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Guidelines for Handling Regulated Medical Waste Contaminated With Coronavirus

Updated: Jul 30



If you are a healthcare worker involved with clinical laboratory procedures, you might be wondering how you need to adjust your daily work routine in light of news about the 2019 Novel Coronavirus. Although COVID-19 is not a Category A Infectious substance, healthcare workers are on the front lines and have a higher risk of being infected. Healthcare workers should protect themselves with face shields, masks, gloves and gowns when dealing with patients who may have COVID-19.


So, how should you handle medical waste that is contaminated with Coronavirus? As one of the leading infectious waste disposal services in Montgomery County, Choice MedWaste is always up-to-date on the latest guidelines for handling medical waste. Let’s take a look.

2019-nCoV Guidelines for Waste Management Workers

The Occupational Safety and Health Administration (OSHA) has stated that any waste contaminated with the Coronavirus should be handled no differently than other regulated medical waste. The Healthcare Waste Institute (HWI) advises medical waste workers to adhere to the following guidelines when managing 2019-nCoV materials:

  1. To ensure that red bags are leak-proof, use two bags and double-check that they are properly closed and tied with an overhand balloon knot before moving them.

  2. Always keep red bags in a sealed container with a secure lid.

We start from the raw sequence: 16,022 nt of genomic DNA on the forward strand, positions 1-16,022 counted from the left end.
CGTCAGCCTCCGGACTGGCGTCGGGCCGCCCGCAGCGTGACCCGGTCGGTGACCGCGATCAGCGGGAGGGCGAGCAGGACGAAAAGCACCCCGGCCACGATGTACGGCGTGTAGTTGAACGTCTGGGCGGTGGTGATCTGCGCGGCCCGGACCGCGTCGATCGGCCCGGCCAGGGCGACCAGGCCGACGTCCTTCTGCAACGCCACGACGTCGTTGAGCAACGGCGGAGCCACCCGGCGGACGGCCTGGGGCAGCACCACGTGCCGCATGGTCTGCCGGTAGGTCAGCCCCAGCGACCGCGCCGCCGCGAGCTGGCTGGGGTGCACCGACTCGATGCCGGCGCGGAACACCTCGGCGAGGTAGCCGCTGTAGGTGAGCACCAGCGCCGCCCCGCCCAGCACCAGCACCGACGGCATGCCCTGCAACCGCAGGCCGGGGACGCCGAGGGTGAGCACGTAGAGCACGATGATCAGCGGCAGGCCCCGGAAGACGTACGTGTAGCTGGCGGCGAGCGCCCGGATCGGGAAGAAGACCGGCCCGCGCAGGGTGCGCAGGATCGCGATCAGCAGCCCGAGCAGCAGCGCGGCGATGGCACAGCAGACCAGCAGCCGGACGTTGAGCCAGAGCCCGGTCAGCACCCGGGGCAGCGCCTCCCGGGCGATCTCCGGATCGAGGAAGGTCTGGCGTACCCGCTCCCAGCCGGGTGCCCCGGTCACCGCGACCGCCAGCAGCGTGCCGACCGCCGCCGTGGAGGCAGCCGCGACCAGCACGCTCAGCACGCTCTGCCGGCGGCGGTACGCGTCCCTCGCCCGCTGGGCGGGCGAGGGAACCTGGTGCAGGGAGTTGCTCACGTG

3. Make sure sharps containers are fully closed, placed in a bag, then placed in another container. Ideally, you should use disposable, single-use sharps containers.

  4. Ensure that containers comply with the Department of Transportation’s guidelines for regulated medical waste.

  5. You can have single-use containers treated at an authorized medical waste facility.

  6. Notify the hauler of any wastes that are contaminated with the Coronavirus. 

The OSHA is a division within the US Department of Labor that was formed by Congress in 1970 under the Occupational Safety and Health Act. The OSHA’s job is to ensure that all workers in the United States have safe, healthful working conditions — learn more about the OSHA and the OSH Act of 1970


Need Help Disposing of 2019-nCoV Contaminated Waste?

While the OSHA has emphasized that most workers in the US are not facing any significant risk of being infected by the Coronavirus, workers in the healthcare industry — especially clinical laboratory personnel — may be exposed to travelers who are infected with the virus. But medical workers have no reason for alarm if they continue following all of the regulatory guidelines for managing medical waste. For help managing biohazard waste disposal near Chester County and elsewhere in PA, contact Choice MedWaste Today!


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